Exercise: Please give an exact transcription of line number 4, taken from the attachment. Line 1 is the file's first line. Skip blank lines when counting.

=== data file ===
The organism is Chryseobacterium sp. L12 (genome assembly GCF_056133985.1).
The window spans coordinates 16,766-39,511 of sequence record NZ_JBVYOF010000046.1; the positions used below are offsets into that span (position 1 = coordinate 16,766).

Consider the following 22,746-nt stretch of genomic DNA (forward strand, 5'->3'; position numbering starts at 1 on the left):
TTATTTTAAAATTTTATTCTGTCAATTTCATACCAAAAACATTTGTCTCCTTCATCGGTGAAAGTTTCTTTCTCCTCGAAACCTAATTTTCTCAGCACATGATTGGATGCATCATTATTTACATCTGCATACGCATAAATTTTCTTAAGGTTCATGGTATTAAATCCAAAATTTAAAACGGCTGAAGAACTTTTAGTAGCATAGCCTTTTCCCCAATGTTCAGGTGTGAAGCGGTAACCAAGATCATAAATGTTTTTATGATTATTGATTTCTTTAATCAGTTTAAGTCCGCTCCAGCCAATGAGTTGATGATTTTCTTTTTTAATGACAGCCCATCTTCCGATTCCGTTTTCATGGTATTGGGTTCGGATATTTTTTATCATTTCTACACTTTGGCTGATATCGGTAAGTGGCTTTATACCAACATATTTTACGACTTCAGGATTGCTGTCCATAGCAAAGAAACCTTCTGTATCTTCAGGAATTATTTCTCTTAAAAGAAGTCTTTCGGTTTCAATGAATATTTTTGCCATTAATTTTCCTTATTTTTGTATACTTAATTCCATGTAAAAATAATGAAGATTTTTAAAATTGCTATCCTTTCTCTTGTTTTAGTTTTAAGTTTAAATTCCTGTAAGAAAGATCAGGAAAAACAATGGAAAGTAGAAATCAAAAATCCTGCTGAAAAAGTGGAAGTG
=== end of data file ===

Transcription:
TTATTTTAAAATTTTATTCTGTCAATTTCATACCAAAAACATTTGTCTCCTTCATCGGTGAAAGTTTCTTTCTCCTCGAAACCTAATTTTCTCAGCACATGATTGGATGCATCATTATTTACATCTGCATACGCATAAATTTTCTTAAGGTTCATGGTATTAAATCCAAAATTTAAAACGGCTGAAGAACTTTTAGTAGCATAGCCTTTTCCCCAATGTTCAGGTGTGAAGCGGTAACCAAGATCATAAATGTTTTTATGATTATTGATTTCTTTAATCAGTTTAAGTCCGCTCCAGCCAATGAGTTGATGATTTTCTTTTTTAATGACAGCCCATCTTCCGATTCCGTTTTCATGGTATTGGGTTCGGATATTTTTTATCATTTCTACACTTTGGCTGATATCGGTAAGTGGCTTTATACCAACATATTTTACGACTTCAGGATTGCTGTCCATAGCAAAGAAACCTTCTGTATCTTCAGGAATTATTTCTCTTAAAAGAAGTCTTTCGGTTTCAATGAATATTTTTGCCATTAATTTTCCTTATTTTTGTATACTTAATTCCATGTAAAAATAATGAAGATTTTTAAAATTGCTATCCTTTCTCTTGTTTTAGTTTTAAGTTTAAATTCCTGTAAGAAAGATCAGGAAAAACAATGGAAAGTAGAAATCAAAAATCCTGCTGAAAAAGTGGAAGTG